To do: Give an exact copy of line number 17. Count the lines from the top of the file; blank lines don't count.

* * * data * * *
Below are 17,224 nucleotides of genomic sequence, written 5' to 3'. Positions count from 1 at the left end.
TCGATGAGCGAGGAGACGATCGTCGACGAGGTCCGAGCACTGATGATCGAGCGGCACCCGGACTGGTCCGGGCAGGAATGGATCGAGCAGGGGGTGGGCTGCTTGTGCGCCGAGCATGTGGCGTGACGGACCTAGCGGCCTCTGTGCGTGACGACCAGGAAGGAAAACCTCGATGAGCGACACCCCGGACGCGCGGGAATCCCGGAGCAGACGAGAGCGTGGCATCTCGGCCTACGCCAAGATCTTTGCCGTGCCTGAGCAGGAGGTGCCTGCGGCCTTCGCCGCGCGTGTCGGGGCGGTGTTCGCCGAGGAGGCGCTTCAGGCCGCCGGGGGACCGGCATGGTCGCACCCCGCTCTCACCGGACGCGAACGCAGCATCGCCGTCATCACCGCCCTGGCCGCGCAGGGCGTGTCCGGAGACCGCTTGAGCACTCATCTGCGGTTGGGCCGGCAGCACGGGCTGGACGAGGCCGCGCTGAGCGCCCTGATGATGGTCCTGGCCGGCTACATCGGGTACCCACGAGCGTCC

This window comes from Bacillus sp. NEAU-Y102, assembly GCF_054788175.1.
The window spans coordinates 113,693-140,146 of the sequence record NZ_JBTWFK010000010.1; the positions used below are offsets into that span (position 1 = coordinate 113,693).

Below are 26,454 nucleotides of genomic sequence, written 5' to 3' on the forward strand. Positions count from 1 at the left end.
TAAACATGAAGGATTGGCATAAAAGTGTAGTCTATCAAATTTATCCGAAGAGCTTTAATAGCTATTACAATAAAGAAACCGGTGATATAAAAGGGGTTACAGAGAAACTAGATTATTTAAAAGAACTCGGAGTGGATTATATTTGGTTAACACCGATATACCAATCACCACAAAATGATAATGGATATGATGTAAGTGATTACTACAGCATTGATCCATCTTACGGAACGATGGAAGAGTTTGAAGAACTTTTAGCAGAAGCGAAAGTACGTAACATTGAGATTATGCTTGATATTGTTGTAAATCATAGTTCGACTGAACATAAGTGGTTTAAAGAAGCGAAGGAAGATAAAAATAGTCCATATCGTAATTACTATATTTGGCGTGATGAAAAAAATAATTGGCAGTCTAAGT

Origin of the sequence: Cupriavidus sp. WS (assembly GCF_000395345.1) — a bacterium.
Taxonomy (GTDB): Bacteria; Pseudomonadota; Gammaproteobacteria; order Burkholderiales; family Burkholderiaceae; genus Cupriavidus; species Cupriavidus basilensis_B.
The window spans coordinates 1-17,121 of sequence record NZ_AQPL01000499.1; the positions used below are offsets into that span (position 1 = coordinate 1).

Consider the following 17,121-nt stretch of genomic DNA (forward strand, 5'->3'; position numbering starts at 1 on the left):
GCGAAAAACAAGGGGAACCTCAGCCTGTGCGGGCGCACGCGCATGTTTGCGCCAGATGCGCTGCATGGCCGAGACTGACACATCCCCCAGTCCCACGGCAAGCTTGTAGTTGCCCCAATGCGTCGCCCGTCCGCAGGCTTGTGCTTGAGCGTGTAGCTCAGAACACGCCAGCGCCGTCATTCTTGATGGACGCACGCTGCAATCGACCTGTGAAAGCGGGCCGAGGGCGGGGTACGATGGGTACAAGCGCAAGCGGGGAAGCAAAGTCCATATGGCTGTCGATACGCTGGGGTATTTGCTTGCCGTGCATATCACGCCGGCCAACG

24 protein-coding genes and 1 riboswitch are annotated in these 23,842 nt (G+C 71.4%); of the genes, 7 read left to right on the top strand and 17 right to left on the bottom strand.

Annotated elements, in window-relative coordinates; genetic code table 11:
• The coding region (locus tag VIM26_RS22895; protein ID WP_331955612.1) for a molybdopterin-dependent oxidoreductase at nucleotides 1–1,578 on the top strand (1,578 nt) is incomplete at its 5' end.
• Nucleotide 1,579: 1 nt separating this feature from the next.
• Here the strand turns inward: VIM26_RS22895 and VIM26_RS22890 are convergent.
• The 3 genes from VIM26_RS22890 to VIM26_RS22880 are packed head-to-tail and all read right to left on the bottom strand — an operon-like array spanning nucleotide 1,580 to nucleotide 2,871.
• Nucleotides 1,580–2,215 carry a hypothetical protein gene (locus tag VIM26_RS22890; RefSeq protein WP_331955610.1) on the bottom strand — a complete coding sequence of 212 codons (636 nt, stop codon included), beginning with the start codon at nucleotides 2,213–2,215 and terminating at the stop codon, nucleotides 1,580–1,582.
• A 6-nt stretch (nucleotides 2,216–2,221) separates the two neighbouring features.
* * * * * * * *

• The 3 genes from VIM26_RS22890 to VIM26_RS22880 are packed head-to-tail and all read right to left on the bottom strand — an operon-like array spanning nucleotide 1,580 to nucleotide 2,871.